Letter to the editor
March 10, 2017 at 4 a.m.
She said, "You pick out a place." I did.
I was born on another planet. The more I watch the news, listen to people talk and observe the way we dress, the surer I am that my first few years were not spent on earth.
When I was under 10, people wore suits, ties and leather shoes. If you were a lady, dresses were worn even to go to the grocery store. Mom and Dad took me on the train to see our relatives. Dad was in a brown suit and Mom had on the works, including high heels. Even poor folk were dressed. We didn't want anybody to think we were poor. If it had not been for Dad's poker playing ability combined with his oil field job, we would have been.
Nobody sued anybody. I spent part of my preschool years walking between rows of pipe destined for the oil field.
Dad worked in a tin warehouse. A crank phone was posted to the wall. Employees came and went. Nobody suggested that 'Carter's boy' shouldn't be on the job even though I was about 6 at the time. Later that same year I would fall off the top of a railroad boxcar.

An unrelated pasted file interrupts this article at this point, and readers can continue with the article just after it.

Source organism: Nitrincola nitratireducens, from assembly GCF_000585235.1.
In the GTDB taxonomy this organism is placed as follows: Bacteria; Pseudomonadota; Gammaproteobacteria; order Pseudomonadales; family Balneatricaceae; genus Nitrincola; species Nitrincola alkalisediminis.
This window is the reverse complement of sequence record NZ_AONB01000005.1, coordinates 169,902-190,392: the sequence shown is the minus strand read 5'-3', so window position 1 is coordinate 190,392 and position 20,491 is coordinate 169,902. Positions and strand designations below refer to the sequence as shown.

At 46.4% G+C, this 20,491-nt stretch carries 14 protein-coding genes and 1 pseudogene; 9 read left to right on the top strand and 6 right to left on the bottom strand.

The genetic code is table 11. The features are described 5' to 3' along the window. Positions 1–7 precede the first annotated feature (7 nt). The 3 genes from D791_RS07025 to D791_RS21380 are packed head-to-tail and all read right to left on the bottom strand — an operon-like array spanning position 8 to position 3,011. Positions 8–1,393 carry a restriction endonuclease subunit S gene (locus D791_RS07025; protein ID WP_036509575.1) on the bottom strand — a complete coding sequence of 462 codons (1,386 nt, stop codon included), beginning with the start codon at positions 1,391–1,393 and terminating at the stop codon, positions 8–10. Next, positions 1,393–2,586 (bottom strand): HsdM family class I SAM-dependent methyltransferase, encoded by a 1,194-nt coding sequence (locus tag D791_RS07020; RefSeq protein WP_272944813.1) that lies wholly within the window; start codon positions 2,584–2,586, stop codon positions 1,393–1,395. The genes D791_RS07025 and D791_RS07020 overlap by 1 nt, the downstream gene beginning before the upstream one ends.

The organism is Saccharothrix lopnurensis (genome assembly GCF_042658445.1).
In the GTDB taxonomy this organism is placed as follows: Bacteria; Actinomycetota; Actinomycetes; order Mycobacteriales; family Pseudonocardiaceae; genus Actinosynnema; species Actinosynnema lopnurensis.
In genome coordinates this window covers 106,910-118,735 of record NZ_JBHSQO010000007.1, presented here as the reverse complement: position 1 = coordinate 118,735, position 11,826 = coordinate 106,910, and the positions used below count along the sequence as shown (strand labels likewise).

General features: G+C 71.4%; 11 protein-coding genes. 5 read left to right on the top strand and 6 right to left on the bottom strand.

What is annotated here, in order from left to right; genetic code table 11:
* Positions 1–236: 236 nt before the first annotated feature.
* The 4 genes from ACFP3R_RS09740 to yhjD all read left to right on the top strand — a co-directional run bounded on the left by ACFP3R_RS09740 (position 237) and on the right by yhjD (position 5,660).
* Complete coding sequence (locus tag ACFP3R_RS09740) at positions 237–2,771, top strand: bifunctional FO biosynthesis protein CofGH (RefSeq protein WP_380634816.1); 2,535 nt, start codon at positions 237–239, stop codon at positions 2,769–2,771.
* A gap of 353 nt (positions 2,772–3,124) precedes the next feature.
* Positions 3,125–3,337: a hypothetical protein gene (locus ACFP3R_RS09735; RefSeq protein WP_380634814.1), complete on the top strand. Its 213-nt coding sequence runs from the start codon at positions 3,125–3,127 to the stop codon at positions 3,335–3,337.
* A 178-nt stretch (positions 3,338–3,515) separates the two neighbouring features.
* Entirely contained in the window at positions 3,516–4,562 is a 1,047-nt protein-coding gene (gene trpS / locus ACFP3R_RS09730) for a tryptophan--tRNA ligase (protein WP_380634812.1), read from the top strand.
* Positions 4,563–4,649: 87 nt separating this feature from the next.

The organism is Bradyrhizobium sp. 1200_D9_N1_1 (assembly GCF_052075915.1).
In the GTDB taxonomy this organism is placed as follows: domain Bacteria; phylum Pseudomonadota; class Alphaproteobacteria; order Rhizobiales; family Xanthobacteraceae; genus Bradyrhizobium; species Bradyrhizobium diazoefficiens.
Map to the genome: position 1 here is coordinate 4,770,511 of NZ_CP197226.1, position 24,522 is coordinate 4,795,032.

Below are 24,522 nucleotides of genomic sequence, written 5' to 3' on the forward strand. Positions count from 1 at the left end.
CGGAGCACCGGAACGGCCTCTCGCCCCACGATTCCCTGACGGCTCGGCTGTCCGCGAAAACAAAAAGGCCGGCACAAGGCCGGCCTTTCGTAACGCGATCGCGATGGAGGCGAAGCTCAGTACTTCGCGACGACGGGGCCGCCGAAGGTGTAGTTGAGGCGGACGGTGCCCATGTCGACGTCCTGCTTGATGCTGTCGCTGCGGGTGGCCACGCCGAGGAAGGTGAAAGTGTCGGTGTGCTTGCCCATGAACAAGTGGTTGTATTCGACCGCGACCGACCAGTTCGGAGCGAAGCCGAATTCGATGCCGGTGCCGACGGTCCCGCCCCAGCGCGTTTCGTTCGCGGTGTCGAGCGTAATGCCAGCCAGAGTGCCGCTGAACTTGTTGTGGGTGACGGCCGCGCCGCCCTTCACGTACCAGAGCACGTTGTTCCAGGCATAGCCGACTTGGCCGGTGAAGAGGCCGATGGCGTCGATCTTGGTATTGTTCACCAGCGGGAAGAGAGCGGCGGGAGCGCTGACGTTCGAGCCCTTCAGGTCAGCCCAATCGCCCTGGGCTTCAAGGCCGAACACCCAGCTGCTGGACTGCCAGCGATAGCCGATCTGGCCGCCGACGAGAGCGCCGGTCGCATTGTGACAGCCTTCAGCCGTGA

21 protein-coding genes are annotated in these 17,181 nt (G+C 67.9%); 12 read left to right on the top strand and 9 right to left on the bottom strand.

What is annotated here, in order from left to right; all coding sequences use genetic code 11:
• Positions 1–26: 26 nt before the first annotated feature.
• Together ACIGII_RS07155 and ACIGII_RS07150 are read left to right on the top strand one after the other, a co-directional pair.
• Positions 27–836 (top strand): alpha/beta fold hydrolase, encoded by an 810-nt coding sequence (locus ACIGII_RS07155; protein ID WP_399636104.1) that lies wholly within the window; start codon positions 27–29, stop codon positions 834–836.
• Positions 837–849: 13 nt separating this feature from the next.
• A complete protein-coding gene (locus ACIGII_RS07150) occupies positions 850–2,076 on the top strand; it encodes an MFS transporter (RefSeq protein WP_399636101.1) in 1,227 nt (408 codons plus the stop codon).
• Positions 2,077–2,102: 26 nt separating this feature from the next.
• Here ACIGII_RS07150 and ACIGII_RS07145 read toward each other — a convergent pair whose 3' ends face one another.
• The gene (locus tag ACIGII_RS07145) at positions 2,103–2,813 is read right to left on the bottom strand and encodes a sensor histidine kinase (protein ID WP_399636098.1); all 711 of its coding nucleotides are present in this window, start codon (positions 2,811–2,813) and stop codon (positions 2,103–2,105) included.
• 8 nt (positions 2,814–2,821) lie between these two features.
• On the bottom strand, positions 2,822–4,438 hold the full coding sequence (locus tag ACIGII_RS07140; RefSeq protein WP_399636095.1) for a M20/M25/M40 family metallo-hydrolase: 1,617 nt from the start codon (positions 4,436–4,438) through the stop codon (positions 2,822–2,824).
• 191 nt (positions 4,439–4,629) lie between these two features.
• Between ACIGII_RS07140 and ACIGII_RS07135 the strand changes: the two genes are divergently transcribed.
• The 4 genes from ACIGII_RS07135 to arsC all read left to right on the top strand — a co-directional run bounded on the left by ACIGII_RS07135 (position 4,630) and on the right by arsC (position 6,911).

Dad picked me up while trying to think what to tell Mom. I didn't hear the conversation. I didn't walk very well for a while. I recovered. No paperwork was filled out. Nobody pressed charges for trespassing on railroad property. An old man in a DeSoto gave Dad and what was left of me a ride home.
This birthday I received more Facebook wishes than cards. A nice lady at church bought me a decorated cupcake for my big day. No one wore a suit or dress at my birthday lunch.
I opened the front door and there, on the porch, was a box addressed to me from Amazon. A note said, "Dad, I love you." The chocolates came from Las Vegas. My boy lives in Oklahoma. His name was not on the box, but I knew.
To those of you who wonder if you'll reach 67, you probably will if you don't drink like a famous country singer. Eat a few vegetables, go for walks, pray every now and then and you'll have a good chance. Don't let the newscasts and the laptops and the language throw you. People are still the same as always. They want to be loved.
By: Thad Carter, Marshall